It should remind us that the Christian view of love is no soppy thing. Love is courageous, long-suffering and self-sacrificing. Chocolates, flowers and love-hearts don’t take us anywhere near the Christian idea of love. It may be that so many marriages founder because people were expecting the initial rush of romantic feeling to be lifelong. Real love, as the Bible’s greatest poet reminds us, ‘is strong as death, passion fierce as the grave’ (Song of Songs 8:6b). When we read that great ode to love in 1 Corinthians 13, we may well find ourselves discomfited at our lack of love as much as moved at love’s beauty.
For Christians, all love ultimately finds its source in God. The writer of epistles known as John put it in characteristically simple, yet profound terms: 'God is love’ (1 John 4:8b). The depth of love transcends our human emotion. It is love that sends Christ to earth for us. In this month we are between his Incarnation and his Passion. It is a good time to reflect on love. Love modelled in the care Jesus received from his mother, and love modelled in Jesus being ready to give up his life for his friends. This is love as commitment, action and self-sacrifice. Ultimately love places the needs of the other above our own. Loving even our enemies in that way seems a very tall order indeed. Yet this is what is asked of us. How can we achieve this impossible standard?
In discussion of the Holy Trinity, some have put it this way: the Father is the Lover, the Son is the Beloved, the Spirit is the Love that is shared between them. Like all metaphors for the Trinity, it is inadequate, faltering and flawed. And yet it conveys something profound. It is this same Holy Spirit whom Christ breathes on his followers. The 1 Corinthians 13 type of love is made possible by the indwelling of the Spirit in each of us. It is our openness to the Spirit that enables us to be ready to lay aside what we desire in favour of those whom God calls us to love.
It’s a good time to be reminded of that as this month, the very next day after St Valentine’s Day, the All Hallows’ PCC meets to consider, in the light of all that we have uncovered through our looking and listening in the first year of the Partnership for Missional Church, to whom is God sending us, and how is God sending us? And at St Edmund’s too, though we are not going through the same process, the same question pertains. We might ask it another way: who are we for?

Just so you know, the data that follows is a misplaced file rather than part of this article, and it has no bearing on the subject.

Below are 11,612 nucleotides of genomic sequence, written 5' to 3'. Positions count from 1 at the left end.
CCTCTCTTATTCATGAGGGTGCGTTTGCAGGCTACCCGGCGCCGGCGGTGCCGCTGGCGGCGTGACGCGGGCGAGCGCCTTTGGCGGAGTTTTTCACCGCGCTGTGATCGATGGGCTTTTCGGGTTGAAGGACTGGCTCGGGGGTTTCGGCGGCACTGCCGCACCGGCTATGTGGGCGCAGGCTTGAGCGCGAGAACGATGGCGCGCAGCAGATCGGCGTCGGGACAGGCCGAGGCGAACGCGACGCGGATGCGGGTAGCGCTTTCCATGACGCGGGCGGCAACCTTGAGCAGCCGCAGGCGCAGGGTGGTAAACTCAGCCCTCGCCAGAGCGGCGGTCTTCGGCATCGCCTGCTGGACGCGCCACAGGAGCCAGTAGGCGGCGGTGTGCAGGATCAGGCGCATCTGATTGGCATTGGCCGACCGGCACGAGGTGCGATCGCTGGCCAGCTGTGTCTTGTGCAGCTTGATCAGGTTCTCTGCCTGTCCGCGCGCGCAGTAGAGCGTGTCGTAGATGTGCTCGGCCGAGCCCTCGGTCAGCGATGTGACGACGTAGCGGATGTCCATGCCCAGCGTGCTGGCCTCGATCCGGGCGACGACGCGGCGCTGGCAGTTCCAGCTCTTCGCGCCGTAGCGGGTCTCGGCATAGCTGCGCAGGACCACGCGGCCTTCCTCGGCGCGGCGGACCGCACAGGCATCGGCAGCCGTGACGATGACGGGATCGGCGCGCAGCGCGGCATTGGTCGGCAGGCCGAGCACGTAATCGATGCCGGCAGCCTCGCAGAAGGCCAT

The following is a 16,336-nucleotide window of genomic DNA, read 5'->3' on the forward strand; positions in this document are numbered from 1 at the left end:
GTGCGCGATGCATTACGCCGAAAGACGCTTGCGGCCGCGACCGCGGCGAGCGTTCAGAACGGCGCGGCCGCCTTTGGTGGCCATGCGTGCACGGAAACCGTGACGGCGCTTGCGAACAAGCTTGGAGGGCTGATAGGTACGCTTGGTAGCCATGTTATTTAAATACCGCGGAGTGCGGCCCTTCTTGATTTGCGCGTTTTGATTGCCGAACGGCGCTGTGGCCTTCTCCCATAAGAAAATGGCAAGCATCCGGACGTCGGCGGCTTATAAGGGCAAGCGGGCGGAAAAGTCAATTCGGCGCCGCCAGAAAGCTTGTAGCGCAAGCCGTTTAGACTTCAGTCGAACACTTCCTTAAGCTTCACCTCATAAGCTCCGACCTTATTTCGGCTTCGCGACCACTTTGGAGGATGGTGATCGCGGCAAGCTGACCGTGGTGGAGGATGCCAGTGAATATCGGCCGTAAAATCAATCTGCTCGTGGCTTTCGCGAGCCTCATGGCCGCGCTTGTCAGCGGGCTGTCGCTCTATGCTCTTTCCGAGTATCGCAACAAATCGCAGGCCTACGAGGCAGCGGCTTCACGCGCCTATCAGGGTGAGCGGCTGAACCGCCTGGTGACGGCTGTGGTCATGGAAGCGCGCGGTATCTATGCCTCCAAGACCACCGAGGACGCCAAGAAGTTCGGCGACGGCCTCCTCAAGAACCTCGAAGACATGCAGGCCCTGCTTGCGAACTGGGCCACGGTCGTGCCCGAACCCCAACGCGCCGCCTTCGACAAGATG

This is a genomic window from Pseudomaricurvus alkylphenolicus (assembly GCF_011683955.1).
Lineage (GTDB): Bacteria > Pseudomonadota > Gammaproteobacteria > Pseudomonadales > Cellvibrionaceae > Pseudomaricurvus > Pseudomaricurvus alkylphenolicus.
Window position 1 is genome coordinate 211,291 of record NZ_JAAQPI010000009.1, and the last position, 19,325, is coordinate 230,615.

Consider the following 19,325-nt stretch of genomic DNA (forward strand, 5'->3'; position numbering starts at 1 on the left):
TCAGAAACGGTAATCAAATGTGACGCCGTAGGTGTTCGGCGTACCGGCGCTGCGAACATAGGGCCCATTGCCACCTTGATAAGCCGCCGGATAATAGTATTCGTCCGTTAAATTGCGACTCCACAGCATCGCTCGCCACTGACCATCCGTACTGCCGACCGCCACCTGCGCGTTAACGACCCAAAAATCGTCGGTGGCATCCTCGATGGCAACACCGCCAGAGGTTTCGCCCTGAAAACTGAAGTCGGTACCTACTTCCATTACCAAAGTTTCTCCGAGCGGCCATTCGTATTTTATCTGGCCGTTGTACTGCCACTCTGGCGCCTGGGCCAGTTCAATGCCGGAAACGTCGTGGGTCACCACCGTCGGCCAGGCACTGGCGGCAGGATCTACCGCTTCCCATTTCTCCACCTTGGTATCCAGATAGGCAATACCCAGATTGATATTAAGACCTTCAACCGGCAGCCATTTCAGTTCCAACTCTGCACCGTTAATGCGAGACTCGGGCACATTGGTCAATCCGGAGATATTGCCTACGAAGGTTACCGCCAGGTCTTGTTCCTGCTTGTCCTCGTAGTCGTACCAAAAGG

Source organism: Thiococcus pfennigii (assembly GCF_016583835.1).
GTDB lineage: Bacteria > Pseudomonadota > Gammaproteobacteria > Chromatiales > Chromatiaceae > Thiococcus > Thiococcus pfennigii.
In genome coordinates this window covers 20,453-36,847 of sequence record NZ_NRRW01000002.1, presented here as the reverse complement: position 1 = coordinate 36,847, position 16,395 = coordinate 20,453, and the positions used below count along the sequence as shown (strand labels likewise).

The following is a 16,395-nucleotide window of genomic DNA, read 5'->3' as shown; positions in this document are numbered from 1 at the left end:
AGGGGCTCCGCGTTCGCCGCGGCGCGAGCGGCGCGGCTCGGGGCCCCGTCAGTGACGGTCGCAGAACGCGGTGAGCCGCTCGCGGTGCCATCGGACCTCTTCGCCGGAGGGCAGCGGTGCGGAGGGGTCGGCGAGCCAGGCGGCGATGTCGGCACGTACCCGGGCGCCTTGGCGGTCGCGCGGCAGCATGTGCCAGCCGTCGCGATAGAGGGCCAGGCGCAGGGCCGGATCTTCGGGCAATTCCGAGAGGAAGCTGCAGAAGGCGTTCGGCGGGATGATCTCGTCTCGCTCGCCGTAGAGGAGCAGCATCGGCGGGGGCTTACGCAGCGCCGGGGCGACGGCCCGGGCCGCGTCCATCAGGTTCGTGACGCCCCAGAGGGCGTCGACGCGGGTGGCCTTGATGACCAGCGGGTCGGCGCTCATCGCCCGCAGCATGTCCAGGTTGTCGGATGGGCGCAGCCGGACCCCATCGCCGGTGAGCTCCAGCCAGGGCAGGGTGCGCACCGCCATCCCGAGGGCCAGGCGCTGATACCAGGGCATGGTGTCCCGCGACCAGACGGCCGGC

If just for ourselves, or even for each other, we are not all that Christ calls his Church to be. We are for; we are with, the people of peace in our community who will open us up to new ways of being for and with that same community. As Archbishop William Temple put it: ‘the Church is the only institution that exists primarily for the benefit of those who are not its members.’
How are we to be sustained as a place of love if we are to exist for others? Will not the well run dry very quickly? I think that’s a big risk as well as a big ask. I don’t know entirely what the answer is, but the question brings me back to Valentine’s Day itself. Romance as a substitute for love is no love at all, but romance alongside real love helps us to recognise, uphold and sustain it. There is an element of decision and will in the deep and real love I’ve been discussing above, but that doesn’t mean that feelings are not involved. As Solomon (or whoever it was that wrote the famous song) goes on to say:
Passion [is] fierce as the grave.
Its flashes are flashes of fire,
a raging flame.
Many waters cannot quench love,
neither can floods drown it. (Song of Songs 8:6b-7a)
So as we consider even more deeply how we might love those who are not yet members of our Christian communities; as we think about who we might be with and for, let’s remember to ‘romance’ one another. Let’s take the trouble to do the sweet, little things that show that we care and that we feel for one another. Some of that will be practical acts of help; some of it will be simple, unwarranted acts of generosity to one another: gifts left on a doorstep, cards expressing appreciation, inviting each other for a meal, a phone call for no other reason than to say ‘hello, how are you?’.
Whatever you’re doing and whomever you’re sharing it with – friends, family or a partner, have a happy St Valentine’s Day. May this month be one wherein you know yourself to be loved! ♥︎
Love from Mark.